Love of animals is a part of the love of the creation. This love is a consequence of the love a believer feels for the universe as a mirror of the Names and Attributes of its Creator. Love of animals is a love a human being feels for fellow inhabitants of the Earth and the wonderful creation of the Most Compassionate Lord. Love of animals is a love that overflows from a loving heart. This love does not leave anything untouched. Just like the rays of the sun, it leaves no place dark once it shines. Prophet MuhamÂ¬mad, peace and blessings be upon him, was a timeless teacher that taught his companions and history everlasting lessons. Love of animals and respect for animal rights were such lessons. We will explore a few examples of the love of animals in the life of a contemporary Muslim scholar, Bediuzzaman Said Nursi, a student who came fourteen centuries after God’s Messenger, the Timeless Teacher.
Said Nursi, also known as “Bediuzzaman” or “the wonder of the age” by his contemporaries, was born in eastern Anatolia (modern Turkey) in a turbulent era towards the end of the nineteenth century.1 The Ottoman state was struggling to keep up with advances in science, technology, industry, and economy. After centuries of super-power status, Ottomans were deep in decline. The Muslim world was under continuous attack by the European powers on many fronts: economic, cultural, and military. People were questioning their beliefs and values in search of an explanation for their predicament. Most people were pessimistic and skeptical of their cultural inheritance. Under these circumstances, BediuzÂ¬zaman was a lighthouse of faith, hope and activism. Bediuzzaman was very far-sighted in his assessment of the conditions surrounding him, and in identifying solutions to the problems he encountered. His noteworthy stands include his championing of democratization, republicanism, the marriage of natural sciences and theology, and his advocacy for dialog with people of other faiths.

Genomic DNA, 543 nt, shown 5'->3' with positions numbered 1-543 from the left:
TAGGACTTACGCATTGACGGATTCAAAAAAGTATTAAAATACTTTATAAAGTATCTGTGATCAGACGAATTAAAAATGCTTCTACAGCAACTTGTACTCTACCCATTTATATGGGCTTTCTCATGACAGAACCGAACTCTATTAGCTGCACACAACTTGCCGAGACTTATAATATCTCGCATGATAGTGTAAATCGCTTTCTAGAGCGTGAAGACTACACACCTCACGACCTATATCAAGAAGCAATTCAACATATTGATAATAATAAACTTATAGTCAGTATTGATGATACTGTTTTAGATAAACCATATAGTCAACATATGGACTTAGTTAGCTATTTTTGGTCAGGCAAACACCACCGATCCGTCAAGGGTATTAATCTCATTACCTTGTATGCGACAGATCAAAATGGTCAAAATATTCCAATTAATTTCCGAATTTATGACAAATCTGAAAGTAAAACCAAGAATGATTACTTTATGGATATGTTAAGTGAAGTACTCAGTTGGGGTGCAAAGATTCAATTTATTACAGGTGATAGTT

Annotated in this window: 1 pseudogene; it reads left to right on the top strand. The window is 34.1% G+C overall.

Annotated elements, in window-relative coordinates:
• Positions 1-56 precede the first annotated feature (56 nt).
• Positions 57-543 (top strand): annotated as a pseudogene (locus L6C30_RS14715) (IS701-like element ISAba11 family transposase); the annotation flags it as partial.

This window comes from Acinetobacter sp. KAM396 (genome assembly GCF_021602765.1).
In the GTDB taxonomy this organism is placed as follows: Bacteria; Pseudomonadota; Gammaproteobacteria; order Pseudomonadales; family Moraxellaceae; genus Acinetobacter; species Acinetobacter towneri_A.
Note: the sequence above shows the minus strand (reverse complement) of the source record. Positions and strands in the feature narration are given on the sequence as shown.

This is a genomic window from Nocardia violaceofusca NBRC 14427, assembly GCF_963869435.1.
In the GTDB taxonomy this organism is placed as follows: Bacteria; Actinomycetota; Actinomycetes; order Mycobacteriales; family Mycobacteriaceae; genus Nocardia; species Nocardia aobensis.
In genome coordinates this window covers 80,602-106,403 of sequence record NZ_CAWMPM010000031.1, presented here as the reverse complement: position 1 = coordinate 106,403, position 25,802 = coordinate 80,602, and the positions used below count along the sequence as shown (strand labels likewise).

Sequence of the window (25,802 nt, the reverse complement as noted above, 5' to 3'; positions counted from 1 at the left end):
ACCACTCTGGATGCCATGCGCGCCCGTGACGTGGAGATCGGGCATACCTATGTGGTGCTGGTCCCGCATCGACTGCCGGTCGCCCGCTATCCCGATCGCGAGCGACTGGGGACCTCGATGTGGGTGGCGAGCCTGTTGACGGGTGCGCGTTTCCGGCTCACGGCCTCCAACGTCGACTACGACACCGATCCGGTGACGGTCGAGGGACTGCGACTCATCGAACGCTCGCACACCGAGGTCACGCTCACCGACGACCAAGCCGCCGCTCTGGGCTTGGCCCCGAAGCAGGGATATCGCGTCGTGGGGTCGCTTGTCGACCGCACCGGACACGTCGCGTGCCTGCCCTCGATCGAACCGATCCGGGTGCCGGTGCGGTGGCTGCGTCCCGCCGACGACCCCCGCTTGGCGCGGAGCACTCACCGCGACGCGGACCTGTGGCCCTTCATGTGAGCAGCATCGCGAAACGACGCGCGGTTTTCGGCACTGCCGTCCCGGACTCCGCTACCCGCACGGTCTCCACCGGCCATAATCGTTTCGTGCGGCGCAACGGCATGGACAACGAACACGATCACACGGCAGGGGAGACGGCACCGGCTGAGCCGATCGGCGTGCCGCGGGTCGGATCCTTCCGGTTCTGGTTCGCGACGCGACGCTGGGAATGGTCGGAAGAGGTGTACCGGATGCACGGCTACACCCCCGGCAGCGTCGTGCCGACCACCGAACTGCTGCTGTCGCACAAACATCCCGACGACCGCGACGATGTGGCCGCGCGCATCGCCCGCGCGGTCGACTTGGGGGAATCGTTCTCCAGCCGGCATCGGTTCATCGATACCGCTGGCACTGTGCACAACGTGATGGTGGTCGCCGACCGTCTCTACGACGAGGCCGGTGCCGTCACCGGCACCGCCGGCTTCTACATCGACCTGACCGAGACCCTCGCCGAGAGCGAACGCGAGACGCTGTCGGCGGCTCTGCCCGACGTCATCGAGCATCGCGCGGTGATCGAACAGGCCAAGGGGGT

Backbiting, or talking negatively behind a person’s back, is considered one of the major sins in Islam. In an incident involving his students and a dog, Bediuzzaman used this term to discourage his students from talking negatively about a dog. The incident happened as follows:
One day a dog found a piece of meat that was hidden in a container to keep it cool. The dog ate the meat and when it could not get its head out of the container, it broke the container. Upon discovering this, some of Bediuzzaman’s students made a plan to trick the dog to bring it back and punish it. When he learned about the incident and the plan, Bediuzzaman questioned the student who attempted to punish the dog: “Tell me honestly, if you were extremely hungry and you find a piece of food in the open, wouldn’t you eat it?”
His student replied: “Indeed I would.”
Bediuzzaman: “And you are an intelligent being. Now realize that this is a dog. It does not have the intelligence that you have. It cannot realize that the food belongs to somebody. Can it be blamed for eating it?”
Bediuzzaman: “Then stop trying to punish this creature and do not backbite it (i.e. do not speak negatively behind its back).” It is noteworthy that he used the term “backbiting” to prohibit talking negatively about a dog, while this term is normally reserved for humans.